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Thanks, I had done this and it works, but I want to specify the derivatives to get a higher accuracy. I want to calculate plenty of things with the data. With only giving the data without any derivatives I end up with about '10^{-6}' (actually the same range as with Hermite & derivatives) - that's not really good. – user7331 May 8 '13 at 9:10
@user7331. It may be that ListInterpolation won't work for you. It's hard to say what would help because you give so little detail about your problem in your question. Have you looked at this example? – m_goldberg May 8 '13 at 21:32
I have not seen this example, but it does not help me. My problem is that I have a 2D grid with data I want to interpolate in Mathematica in a very accurate way. The nicest thing I could imagine would be Chebyshev-polynoms, but that's unfortunately not implemented. That is why I tried the ListInterpolation with Splines and prescribed derivatives which unfortunately failed (because Spline + Derivatives does not work at all). – user7331 May 13 '13 at 7:52

Here's a 2D example to get you started. First, make up some data that has the right format:

list2D = Flatten[Table[{{i, j}, RandomReal[]}, {i, 1, 5}, {j, 1, 5}], 1]


You might want to make sure your data has the right number of parenthesis and nesting of lists, like list2D. Now make an interpolating function using the spline method. Note that this does not require the derivatives as input (it takes the points and constructs a surface that has smooth derivatives).

interpList2D = Interpolation[list2D, Method -> "Spline"]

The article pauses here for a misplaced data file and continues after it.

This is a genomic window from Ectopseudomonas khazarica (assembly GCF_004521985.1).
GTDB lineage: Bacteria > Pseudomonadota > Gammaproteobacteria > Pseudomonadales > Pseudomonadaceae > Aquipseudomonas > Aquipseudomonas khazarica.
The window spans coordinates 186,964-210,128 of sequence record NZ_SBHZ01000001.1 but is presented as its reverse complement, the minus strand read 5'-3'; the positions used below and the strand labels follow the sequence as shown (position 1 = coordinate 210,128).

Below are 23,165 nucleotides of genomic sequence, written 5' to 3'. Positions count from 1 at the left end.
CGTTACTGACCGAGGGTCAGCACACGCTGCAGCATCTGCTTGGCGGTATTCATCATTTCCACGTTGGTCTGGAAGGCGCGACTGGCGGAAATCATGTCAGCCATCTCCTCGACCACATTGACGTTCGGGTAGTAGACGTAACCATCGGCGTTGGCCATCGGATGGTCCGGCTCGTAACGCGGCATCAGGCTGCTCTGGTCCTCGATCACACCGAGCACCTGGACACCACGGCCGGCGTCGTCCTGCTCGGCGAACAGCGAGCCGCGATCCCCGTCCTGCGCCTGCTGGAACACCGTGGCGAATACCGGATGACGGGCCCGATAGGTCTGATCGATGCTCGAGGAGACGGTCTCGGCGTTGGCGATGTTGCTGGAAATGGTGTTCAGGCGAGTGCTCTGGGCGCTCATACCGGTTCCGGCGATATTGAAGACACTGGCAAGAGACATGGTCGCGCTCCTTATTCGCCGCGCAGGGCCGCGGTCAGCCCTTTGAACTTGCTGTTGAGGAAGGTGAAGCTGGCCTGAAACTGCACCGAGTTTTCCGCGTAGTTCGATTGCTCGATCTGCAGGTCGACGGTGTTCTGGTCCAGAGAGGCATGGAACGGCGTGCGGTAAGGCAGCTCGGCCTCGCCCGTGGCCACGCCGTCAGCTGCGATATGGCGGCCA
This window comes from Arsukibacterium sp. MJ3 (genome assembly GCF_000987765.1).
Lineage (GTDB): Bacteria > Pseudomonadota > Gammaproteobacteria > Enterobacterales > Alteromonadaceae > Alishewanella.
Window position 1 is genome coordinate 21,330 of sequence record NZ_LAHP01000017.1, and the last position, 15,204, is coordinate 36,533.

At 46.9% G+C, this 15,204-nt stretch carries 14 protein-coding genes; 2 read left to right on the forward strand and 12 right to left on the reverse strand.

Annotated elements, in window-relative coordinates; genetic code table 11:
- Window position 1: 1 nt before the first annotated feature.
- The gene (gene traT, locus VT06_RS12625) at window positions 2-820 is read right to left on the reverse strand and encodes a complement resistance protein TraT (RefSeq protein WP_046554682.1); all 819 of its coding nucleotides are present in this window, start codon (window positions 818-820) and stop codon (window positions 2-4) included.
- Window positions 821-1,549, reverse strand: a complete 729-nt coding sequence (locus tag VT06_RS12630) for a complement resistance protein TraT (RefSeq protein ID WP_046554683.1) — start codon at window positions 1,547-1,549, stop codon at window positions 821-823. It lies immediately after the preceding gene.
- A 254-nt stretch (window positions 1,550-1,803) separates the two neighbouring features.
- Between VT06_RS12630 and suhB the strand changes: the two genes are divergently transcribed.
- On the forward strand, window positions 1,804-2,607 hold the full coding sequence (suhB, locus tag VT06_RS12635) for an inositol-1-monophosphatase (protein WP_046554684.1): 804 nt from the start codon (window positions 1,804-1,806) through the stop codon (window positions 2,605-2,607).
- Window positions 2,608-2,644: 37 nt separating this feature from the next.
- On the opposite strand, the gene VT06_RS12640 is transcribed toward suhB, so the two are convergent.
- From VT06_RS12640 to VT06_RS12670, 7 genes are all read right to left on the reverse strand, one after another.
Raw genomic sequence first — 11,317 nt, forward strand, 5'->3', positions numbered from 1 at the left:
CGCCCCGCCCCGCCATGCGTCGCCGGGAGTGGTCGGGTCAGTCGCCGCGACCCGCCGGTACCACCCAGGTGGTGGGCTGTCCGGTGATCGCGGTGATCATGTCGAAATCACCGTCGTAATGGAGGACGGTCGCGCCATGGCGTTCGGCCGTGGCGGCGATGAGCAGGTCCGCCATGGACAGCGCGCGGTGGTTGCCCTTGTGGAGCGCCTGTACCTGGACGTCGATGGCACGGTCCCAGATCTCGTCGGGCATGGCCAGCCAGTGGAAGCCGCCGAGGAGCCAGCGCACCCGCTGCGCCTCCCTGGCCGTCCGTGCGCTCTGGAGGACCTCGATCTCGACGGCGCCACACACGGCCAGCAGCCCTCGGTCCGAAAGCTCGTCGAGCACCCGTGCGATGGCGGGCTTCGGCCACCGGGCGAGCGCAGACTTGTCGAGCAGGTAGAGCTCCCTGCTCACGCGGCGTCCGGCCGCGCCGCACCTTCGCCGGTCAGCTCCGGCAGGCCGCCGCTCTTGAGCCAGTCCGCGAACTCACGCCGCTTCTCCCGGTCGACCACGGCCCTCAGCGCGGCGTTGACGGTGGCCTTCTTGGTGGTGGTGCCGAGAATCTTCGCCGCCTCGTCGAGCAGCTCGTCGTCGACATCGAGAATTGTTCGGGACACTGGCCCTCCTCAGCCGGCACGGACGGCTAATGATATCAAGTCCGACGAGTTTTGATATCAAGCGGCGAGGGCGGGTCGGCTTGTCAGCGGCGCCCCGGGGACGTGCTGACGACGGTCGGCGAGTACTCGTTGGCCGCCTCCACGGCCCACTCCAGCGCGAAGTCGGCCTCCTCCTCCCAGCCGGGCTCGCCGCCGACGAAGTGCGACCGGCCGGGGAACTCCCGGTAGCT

You can now plot the points and the interpolating surface:

Show[ListPointPlot3D[Partition[Flatten[list2D], 3], ImageSize -> 300,
Filling -> Axis, PlotStyle -> PointSize[0.04]],
Plot3D[interpList2D[x, y], {x, 1, 5}, {y, 1, 5}]]


The result is as you might expect, a smooth surface that goes through the specified points.

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Thanks, but that does not help me. I've it working, but only with the Method "Hermite", but I want to use "Spline" because of the higher accuracy in the derivatives. But Mathematica tells me it cannot use Spline because "the data could not be coerced to machine real numbers". Actually I plug in data with about 18 digits precision (and 15 in the first derivative and 12 in the second) but after some simple postprocessing with third derivatives I end up with 6 digits precision, which I find is very low. – user7331 May 7 '13 at 17:20
What I actually do is: A = ListInterpolation[data, {sigAxis, muAxis}, Method -> "Spline", InterpolationOrder -> 5]; and I get: ListInterpolation::mspl: The Spline method could not be used because the data could not be coerced to machine real numbers – user7331 May 7 '13 at 17:23
I'll have to echo Sjoerd C. de Vries here: we can't help you if we cannot reproduce the problem. Give us a (nonworking) example and we can try to see what's wrong. – bill s May 7 '13 at 17:59